House GOP asks Justice Department. accuse Biden’s son and brother of false statements

A trio of GOP-led House committees wrote to the Justice Department on Wednesday to recommend that President Biden’s son Hunter and his brother James be indicted for making false statements to Congress during the Republican president’s long-running impeachment inquiry.

In a 65-page letter to Attorney General Merrick Garland, the Republican chairmen of the House Oversight, Judiciary and Ways and Means committees — Reps. James Comer (Ky.), Jim Jordan (Ohio) and Jason T. Smith (Mo.), respectivelypoint to what they consider “overwhelming evidence” that Hunter Biden and James Biden should be prosecuted for false statements and perjury regarding their business dealings while Joe Biden was vice president.

Hunter Biden, through his attorney Abbe Lowell, has denied any wrongdoing. James Biden immediately responded to a request for comment.

The Justice Department has no legal obligation to act on the Republicans’ recommendation.

But Comer, the Oversight Committee chairman, previously suggested that the Justice Department could bring new accusations against the Bidens if Donald Trump wins the presidential election in November. House Republicans returned to Washington this week vowing to more aggressively target the Biden administration after a New York jury found Trump guilty last week of falsifying business records to conceal a hush money payment to an adult film actress.

As Biden’s Justice Department pursues Trump in separate cases in Washington D.C. and Florida, the president has gone out of his way to avoid getting involved or even talking about those cases in anything other than the most general terms . At a congressional hearing Tuesday, Garland strongly denied accusations from House Republicans who repeatedly claimed the Justice Department was in contact with New York state prosecutors. Garland also appointed special advisers to handle the investigations into Trump and Hunter Biden, as well as President Biden’s handling of classified materials, saying it would not be appropriate for him to directly oversee investigations into his boss and Trump as they face off in the next presidential election. election.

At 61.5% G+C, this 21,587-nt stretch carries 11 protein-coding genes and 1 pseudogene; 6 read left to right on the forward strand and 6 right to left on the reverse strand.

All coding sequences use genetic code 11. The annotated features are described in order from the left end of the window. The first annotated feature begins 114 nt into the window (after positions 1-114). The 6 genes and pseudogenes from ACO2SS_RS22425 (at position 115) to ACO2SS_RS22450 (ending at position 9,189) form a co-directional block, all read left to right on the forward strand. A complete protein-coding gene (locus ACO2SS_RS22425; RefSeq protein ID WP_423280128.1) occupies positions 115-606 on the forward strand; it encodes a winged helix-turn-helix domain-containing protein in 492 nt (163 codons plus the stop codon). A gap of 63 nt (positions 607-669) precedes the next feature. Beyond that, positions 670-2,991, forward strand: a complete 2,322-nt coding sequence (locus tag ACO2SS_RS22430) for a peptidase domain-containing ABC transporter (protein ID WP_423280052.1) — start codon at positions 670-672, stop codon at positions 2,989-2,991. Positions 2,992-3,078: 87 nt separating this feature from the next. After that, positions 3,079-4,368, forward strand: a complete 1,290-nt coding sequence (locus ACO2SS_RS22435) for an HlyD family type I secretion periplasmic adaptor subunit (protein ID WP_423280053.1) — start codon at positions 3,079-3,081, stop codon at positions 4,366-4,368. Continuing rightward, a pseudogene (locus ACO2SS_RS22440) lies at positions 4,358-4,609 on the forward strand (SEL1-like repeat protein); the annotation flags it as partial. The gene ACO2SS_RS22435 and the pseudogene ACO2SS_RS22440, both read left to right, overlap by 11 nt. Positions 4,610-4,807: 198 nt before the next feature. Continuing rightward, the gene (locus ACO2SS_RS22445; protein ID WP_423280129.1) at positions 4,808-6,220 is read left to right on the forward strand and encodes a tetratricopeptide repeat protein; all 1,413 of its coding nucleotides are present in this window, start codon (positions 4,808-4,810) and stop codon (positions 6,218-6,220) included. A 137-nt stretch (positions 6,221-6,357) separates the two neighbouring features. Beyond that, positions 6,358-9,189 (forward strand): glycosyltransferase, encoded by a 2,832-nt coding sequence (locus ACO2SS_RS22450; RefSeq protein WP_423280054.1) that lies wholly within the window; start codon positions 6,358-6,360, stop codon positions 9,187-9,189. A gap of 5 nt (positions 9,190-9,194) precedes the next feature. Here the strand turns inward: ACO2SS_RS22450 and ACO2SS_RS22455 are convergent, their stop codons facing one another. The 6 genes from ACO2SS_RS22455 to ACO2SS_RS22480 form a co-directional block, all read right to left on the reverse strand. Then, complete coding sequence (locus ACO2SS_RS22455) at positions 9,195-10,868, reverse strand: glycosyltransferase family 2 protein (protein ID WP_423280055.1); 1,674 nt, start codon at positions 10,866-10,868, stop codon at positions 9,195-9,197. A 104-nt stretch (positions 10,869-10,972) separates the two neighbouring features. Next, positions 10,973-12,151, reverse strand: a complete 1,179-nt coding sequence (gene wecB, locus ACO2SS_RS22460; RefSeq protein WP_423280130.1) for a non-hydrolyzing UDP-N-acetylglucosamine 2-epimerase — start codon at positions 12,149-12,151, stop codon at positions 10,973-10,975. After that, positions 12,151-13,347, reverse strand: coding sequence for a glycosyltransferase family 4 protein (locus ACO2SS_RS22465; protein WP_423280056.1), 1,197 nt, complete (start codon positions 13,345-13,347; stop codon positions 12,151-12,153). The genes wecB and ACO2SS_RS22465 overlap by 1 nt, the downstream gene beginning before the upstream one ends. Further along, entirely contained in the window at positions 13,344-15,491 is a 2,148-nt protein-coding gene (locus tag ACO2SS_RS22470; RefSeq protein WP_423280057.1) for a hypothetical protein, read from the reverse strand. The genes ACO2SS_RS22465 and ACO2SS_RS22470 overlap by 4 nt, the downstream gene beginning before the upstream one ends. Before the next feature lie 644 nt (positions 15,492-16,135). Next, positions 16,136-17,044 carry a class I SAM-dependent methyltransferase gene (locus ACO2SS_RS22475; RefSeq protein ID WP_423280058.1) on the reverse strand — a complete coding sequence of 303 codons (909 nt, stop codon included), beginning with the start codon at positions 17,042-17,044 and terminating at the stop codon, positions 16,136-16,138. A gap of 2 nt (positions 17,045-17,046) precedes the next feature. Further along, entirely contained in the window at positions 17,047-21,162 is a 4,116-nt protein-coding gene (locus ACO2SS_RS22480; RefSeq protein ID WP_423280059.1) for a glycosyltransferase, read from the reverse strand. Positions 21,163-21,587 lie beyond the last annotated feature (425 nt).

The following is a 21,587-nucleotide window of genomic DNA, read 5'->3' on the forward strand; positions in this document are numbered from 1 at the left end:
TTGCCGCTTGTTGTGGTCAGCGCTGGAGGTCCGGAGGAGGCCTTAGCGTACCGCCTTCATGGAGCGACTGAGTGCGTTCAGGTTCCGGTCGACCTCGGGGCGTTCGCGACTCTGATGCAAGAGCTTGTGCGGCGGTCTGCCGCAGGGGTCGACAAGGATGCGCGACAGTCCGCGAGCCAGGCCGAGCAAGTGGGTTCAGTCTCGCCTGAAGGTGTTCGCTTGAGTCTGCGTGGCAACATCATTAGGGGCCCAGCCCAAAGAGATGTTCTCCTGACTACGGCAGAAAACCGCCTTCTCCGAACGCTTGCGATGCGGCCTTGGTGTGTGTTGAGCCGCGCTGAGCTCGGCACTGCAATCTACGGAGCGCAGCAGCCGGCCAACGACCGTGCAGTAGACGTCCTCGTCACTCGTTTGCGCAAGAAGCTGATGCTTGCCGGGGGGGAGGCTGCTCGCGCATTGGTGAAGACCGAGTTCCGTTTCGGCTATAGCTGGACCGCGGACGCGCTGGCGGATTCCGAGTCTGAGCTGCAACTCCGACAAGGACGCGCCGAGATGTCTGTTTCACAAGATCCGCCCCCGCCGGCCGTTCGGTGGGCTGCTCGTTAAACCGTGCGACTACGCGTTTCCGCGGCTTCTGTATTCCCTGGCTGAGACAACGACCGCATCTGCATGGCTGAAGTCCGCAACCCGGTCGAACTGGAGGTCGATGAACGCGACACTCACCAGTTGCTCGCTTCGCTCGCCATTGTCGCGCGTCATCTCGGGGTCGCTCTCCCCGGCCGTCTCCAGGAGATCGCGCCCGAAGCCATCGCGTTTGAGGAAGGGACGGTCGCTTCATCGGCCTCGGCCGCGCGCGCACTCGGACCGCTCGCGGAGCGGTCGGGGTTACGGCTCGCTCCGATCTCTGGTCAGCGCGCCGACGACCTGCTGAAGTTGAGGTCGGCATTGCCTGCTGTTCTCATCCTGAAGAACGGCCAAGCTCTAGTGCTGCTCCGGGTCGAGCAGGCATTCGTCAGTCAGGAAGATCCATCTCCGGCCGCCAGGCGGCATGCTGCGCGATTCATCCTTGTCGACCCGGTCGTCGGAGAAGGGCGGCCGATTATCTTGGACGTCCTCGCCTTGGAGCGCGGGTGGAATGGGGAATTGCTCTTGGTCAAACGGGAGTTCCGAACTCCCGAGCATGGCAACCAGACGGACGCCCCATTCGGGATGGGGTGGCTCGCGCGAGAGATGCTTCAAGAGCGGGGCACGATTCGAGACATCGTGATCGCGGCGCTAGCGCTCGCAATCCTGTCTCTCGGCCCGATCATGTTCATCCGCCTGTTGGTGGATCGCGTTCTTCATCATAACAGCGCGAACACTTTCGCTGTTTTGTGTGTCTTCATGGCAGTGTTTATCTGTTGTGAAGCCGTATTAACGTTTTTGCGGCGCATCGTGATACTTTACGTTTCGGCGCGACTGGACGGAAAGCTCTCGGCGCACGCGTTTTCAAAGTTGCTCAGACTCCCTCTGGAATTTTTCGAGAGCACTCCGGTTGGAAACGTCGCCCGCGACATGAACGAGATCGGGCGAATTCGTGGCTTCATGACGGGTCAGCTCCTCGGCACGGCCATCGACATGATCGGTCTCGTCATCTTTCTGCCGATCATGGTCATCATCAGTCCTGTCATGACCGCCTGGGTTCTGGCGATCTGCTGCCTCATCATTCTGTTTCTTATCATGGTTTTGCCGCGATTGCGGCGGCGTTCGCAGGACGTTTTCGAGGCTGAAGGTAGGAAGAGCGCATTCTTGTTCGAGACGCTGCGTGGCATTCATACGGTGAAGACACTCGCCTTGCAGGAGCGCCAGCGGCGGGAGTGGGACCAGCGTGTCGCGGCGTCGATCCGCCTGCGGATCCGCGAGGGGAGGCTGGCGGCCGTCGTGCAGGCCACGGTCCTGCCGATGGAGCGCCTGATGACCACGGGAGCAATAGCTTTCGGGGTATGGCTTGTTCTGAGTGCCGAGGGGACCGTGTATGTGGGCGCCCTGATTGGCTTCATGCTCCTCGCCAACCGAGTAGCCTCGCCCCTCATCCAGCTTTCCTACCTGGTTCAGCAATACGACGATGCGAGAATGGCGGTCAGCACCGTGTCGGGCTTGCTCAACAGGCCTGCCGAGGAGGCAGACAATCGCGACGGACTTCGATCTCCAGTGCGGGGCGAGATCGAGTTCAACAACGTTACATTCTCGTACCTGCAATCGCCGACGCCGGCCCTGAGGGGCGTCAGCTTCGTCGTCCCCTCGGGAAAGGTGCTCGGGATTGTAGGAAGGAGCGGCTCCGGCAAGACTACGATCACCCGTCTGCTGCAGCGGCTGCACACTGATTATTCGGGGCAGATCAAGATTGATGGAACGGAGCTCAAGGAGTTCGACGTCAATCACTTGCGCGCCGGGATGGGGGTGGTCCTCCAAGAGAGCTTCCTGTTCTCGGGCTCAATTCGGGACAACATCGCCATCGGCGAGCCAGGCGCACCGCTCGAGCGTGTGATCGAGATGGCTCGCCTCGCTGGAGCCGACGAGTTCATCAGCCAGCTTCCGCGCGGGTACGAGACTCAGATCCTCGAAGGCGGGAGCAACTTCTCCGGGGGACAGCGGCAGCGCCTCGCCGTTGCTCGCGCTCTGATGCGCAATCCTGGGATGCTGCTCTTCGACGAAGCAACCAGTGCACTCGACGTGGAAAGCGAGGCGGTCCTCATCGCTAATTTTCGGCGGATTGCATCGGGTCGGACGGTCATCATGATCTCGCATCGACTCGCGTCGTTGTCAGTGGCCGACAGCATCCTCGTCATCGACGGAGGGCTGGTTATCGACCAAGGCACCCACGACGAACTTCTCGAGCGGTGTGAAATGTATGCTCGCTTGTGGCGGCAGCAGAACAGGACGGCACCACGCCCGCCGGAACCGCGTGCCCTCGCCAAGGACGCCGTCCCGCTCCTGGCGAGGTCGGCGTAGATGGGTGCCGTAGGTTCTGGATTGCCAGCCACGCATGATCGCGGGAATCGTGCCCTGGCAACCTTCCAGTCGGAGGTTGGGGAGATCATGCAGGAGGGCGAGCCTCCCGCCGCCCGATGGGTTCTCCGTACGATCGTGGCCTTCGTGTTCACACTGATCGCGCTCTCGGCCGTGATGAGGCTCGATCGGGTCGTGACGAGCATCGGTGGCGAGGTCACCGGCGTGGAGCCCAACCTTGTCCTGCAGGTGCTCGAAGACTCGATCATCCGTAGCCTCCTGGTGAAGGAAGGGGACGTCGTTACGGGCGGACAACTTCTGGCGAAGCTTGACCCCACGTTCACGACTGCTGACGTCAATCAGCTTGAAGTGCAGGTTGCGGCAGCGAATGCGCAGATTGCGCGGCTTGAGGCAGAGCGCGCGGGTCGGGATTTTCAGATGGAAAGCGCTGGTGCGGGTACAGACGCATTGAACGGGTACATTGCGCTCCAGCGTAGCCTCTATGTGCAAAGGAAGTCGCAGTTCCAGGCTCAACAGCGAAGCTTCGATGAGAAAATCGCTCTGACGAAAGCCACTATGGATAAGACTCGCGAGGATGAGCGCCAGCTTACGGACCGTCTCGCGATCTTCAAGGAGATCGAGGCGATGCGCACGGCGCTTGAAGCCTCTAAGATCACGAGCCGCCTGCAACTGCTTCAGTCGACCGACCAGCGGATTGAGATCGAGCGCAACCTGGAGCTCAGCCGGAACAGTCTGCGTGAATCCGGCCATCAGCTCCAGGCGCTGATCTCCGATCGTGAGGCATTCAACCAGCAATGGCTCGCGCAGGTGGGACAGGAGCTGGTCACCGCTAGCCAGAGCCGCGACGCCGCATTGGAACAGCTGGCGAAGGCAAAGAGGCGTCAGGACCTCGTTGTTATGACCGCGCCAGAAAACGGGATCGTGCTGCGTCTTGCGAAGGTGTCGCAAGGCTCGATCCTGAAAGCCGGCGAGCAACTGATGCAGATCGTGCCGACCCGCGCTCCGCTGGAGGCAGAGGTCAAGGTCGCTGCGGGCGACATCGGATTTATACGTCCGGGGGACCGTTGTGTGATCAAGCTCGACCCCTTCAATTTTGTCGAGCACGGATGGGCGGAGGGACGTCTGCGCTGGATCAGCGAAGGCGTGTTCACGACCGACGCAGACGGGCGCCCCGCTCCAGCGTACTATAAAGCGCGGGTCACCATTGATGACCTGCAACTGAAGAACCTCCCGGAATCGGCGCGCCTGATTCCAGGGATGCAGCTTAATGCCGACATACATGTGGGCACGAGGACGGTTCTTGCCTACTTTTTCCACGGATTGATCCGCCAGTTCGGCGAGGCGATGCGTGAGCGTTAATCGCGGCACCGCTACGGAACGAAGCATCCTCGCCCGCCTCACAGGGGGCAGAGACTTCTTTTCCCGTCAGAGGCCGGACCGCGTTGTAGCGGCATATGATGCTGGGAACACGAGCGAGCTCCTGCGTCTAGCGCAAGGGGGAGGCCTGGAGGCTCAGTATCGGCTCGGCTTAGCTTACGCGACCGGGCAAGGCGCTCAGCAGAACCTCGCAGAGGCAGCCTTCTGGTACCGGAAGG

Trump has repeatedly suggested he might use the Justice Department to get revenge on his political enemies.

“When President Trump returns to the White House, it is essential that the new DOJ leadership has everything they need to pursue the Biden Crime Family and deliver swift justice,” Comer wrote in a collection email funds in March.

Criminal referrals likely be the culmination of a years-long investigation by House Republicans, who unsuccessfully attempted to prove that Biden was involved in and personally benefited from his son and brother’s overseas business dealings while he was vice president.

The long-running impeachment inquiry has divided the House’s narrow Republican majority between hard-liners who seek to immediately remove Biden from office and ruling-minded conservatives who don’t want to prosecute. without evidence linking Biden to potential crimes.

Lacking enough votes to impeach the president, committees investigating Biden’s family have focused on issuing criminal charges and threatening to hold Cabinet officials for contempt of Congress.

“My views on impeachment in general? “It’s a very high bar that they have to meet, and they have to convince their colleagues that it’s the right thing to do,” the representative said. Brian Fitzpatrick (R-Pa.) said in a March interview. “If they refuse to present articles of impeachment, I think that’s the right decision.”